Kampala, Uganda – United Nations High Commissioner for Refugees-UNHCR in conjunction with the National Forestry Authority-NFA has embarked on the restoration of part of the degraded Bugoma central forest reserve in Kikuube district.
The restoration exercise dubbed “Environment, energy, forestry protection and conservation” is aimed at restoring 100 of the 150 hectares of the degraded forest land due to illegal activities by refugees from Kyangwali refugee settlement.
The refugees descended on the forest reserve for timber, fire wood and farm land. Stuart Maniraguha, the Director Plantation Development in the National Forestry Authority-NFA, says their target is to restore 100 hectares of the forest with indigenous tree species.
He says they have already planted 50% of the degraded forest cover. Maniraguha says they will also plant 100 hectares of Bamboo trees to respond to the energy demands, adding that the Bamboo trees will form the buffer zone. He says those in need of fire wood, fuel wood or poles for construction will stop on the Bamboo trees.
Jolly Kebirungi, the Commandant Kyangwali Refugee Settlement area, says the exercise will help restore the vast part of the forest reserve that had been degraded by refugees. She says restoration of the degraded forest cover is key and crucial for human survival and biodiversity.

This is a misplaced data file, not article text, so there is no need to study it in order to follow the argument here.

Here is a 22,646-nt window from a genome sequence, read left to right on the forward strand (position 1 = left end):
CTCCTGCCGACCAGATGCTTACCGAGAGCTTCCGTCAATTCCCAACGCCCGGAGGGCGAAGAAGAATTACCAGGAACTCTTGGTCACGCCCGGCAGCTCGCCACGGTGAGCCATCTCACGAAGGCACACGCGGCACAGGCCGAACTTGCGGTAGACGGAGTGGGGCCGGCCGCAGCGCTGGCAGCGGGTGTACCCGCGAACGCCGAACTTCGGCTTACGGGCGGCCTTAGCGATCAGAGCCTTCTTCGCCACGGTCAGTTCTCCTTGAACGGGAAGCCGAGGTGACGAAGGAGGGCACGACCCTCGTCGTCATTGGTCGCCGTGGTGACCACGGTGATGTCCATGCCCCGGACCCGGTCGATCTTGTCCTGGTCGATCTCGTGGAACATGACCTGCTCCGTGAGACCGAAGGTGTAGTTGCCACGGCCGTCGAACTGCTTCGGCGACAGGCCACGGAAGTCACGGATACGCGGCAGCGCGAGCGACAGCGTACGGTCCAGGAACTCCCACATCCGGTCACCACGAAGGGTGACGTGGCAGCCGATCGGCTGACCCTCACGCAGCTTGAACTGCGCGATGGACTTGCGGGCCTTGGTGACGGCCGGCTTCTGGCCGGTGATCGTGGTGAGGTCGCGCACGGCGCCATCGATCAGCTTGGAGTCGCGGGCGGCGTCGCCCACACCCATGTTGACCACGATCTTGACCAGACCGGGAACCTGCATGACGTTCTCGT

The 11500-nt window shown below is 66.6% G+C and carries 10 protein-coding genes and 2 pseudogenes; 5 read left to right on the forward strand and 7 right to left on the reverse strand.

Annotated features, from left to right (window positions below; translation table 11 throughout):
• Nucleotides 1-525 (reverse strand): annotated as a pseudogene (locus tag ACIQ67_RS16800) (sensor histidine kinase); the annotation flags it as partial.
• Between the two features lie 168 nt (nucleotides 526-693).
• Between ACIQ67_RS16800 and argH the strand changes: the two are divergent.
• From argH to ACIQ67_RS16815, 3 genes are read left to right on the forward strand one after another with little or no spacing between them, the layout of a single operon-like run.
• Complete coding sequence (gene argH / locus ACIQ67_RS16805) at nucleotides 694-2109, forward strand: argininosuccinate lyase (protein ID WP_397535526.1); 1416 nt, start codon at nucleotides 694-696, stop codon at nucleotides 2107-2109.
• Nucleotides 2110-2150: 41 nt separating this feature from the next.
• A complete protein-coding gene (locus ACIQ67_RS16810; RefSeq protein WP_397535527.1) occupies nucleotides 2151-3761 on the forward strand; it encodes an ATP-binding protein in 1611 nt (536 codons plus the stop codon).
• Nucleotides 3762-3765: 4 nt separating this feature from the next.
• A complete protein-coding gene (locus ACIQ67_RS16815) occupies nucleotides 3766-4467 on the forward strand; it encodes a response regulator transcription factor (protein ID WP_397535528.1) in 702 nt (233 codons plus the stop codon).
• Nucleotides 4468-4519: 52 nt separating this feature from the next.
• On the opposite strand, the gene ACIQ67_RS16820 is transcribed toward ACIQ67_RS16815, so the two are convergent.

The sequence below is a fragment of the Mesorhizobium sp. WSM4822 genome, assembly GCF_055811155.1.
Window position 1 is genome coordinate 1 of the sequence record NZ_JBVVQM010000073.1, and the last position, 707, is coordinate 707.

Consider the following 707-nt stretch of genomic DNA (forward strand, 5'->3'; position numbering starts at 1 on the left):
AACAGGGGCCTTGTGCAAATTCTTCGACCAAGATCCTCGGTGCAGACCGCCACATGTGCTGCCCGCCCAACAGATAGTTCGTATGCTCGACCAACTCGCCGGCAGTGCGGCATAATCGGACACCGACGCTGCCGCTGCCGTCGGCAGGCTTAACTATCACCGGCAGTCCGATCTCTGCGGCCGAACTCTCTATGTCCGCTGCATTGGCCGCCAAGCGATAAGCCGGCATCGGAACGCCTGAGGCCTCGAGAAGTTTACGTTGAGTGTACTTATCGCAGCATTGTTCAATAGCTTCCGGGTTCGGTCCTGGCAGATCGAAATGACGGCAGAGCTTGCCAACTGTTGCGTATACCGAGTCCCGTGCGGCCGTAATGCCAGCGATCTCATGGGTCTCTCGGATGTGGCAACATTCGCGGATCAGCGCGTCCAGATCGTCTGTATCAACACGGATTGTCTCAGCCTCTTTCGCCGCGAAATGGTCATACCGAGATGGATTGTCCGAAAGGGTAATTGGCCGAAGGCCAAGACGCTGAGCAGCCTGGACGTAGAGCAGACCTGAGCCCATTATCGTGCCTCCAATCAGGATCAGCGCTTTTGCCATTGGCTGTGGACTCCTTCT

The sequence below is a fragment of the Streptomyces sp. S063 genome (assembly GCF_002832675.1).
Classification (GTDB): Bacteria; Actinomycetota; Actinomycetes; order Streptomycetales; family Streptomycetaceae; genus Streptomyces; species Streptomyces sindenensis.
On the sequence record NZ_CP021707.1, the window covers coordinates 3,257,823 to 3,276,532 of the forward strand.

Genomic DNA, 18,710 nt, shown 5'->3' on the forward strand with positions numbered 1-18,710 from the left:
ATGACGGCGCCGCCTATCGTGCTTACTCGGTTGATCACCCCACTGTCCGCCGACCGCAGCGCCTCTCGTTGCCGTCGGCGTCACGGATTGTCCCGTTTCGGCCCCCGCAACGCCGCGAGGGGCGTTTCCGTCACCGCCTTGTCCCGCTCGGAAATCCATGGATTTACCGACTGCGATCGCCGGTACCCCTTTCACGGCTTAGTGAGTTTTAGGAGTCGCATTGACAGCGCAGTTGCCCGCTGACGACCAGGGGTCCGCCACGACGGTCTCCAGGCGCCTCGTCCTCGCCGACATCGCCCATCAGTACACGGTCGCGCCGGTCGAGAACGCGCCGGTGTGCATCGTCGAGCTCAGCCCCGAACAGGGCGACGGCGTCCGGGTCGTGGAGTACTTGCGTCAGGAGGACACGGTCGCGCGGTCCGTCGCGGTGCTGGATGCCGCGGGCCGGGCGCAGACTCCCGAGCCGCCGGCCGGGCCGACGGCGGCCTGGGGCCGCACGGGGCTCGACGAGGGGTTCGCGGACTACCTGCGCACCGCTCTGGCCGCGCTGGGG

Bugoma Central Forest Reserve covers 410 square kilometers of land. At least 40 kilometers of the forest is a tropical forest. Bugoma forest reserve is endowed with a high Biodiversity with 24 species of mammals, 465 species of trees, 359 species of birds, 289 species of butterflies and 130 species of moths.
The mammals include monkeys, chimpanzees, buffaloes, Uganda Kobs and at times elephants.
A 2012 Chimpanzee census discovered that 10 percent of Uganda’s Chimpanzee population was in Bugoma forest.
However, forest reserve suffered serious encroachment in the past few years due to farming, charcoal burning, lumbering and livestock farming. Uganda loses about 100,000 hectares of forests cover every year.